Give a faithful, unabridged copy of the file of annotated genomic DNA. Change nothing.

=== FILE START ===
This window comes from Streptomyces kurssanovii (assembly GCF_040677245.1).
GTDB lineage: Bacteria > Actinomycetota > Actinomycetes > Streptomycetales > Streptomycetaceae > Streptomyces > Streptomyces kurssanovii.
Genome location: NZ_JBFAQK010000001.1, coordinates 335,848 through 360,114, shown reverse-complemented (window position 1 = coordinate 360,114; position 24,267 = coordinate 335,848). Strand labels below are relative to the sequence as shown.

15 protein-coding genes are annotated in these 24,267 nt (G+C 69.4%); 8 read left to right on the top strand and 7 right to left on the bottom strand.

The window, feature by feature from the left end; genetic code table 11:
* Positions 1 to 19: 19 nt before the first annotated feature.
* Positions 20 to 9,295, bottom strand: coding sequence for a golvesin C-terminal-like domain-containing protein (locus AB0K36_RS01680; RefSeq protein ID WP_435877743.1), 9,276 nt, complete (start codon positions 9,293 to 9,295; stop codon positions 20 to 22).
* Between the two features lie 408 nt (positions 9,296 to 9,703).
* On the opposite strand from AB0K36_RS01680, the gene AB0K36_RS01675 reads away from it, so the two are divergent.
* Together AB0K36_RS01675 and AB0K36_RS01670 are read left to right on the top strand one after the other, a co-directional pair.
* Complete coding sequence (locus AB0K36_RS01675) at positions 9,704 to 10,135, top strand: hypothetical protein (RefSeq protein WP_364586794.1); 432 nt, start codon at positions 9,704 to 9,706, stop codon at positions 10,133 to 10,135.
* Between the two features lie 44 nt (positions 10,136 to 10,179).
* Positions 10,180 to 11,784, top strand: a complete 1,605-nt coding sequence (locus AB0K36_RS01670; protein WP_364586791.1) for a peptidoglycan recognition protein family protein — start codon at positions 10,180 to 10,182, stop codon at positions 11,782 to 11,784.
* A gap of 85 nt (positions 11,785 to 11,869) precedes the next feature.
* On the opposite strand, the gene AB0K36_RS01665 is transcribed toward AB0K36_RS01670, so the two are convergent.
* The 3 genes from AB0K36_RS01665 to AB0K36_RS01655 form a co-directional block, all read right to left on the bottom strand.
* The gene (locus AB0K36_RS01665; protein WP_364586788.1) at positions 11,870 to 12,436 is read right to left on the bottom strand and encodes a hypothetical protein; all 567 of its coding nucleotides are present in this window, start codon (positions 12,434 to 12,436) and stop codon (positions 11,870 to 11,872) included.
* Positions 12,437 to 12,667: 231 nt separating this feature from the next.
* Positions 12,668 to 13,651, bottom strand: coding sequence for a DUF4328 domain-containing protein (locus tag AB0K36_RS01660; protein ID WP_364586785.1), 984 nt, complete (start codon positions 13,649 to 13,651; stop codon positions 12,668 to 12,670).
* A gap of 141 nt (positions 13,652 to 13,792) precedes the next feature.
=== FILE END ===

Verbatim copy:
This window comes from Streptomyces kurssanovii (assembly GCF_040677245.1).
GTDB lineage: Bacteria > Actinomycetota > Actinomycetes > Streptomycetales > Streptomycetaceae > Streptomyces > Streptomyces kurssanovii.
Genome location: NZ_JBFAQK010000001.1, coordinates 335,848 through 360,114, shown reverse-complemented (window position 1 = coordinate 360,114; position 24,267 = coordinate 335,848). Strand labels below are relative to the sequence as shown.

15 protein-coding genes are annotated in these 24,267 nt (G+C 69.4%); 8 read left to right on the top strand and 7 right to left on the bottom strand.

The window, feature by feature from the left end; genetic code table 11:
* Positions 1 to 19: 19 nt before the first annotated feature.
* Positions 20 to 9,295, bottom strand: coding sequence for a golvesin C-terminal-like domain-containing protein (locus AB0K36_RS01680; RefSeq protein ID WP_435877743.1), 9,276 nt, complete (start codon positions 9,293 to 9,295; stop codon positions 20 to 22).
* Between the two features lie 408 nt (positions 9,296 to 9,703).
* On the opposite strand from AB0K36_RS01680, the gene AB0K36_RS01675 reads away from it, so the two are divergent.
* Together AB0K36_RS01675 and AB0K36_RS01670 are read left to right on the top strand one after the other, a co-directional pair.
* Complete coding sequence (locus AB0K36_RS01675) at positions 9,704 to 10,135, top strand: hypothetical protein (RefSeq protein WP_364586794.1); 432 nt, start codon at positions 9,704 to 9,706, stop codon at positions 10,133 to 10,135.
* Between the two features lie 44 nt (positions 10,136 to 10,179).
* Positions 10,180 to 11,784, top strand: a complete 1,605-nt coding sequence (locus AB0K36_RS01670; protein WP_364586791.1) for a peptidoglycan recognition protein family protein — start codon at positions 10,180 to 10,182, stop codon at positions 11,782 to 11,784.
* A gap of 85 nt (positions 11,785 to 11,869) precedes the next feature.
* On the opposite strand, the gene AB0K36_RS01665 is transcribed toward AB0K36_RS01670, so the two are convergent.
* The 3 genes from AB0K36_RS01665 to AB0K36_RS01655 form a co-directional block, all read right to left on the bottom strand.
* The gene (locus AB0K36_RS01665; protein WP_364586788.1) at positions 11,870 to 12,436 is read right to left on the bottom strand and encodes a hypothetical protein; all 567 of its coding nucleotides are present in this window, start codon (positions 12,434 to 12,436) and stop codon (positions 11,870 to 11,872) included.
* Positions 12,437 to 12,667: 231 nt separating this feature from the next.
* Positions 12,668 to 13,651, bottom strand: coding sequence for a DUF4328 domain-containing protein (locus tag AB0K36_RS01660; protein ID WP_364586785.1), 984 nt, complete (start codon positions 13,649 to 13,651; stop codon positions 12,668 to 12,670).
* A gap of 141 nt (positions 13,652 to 13,792) precedes the next feature.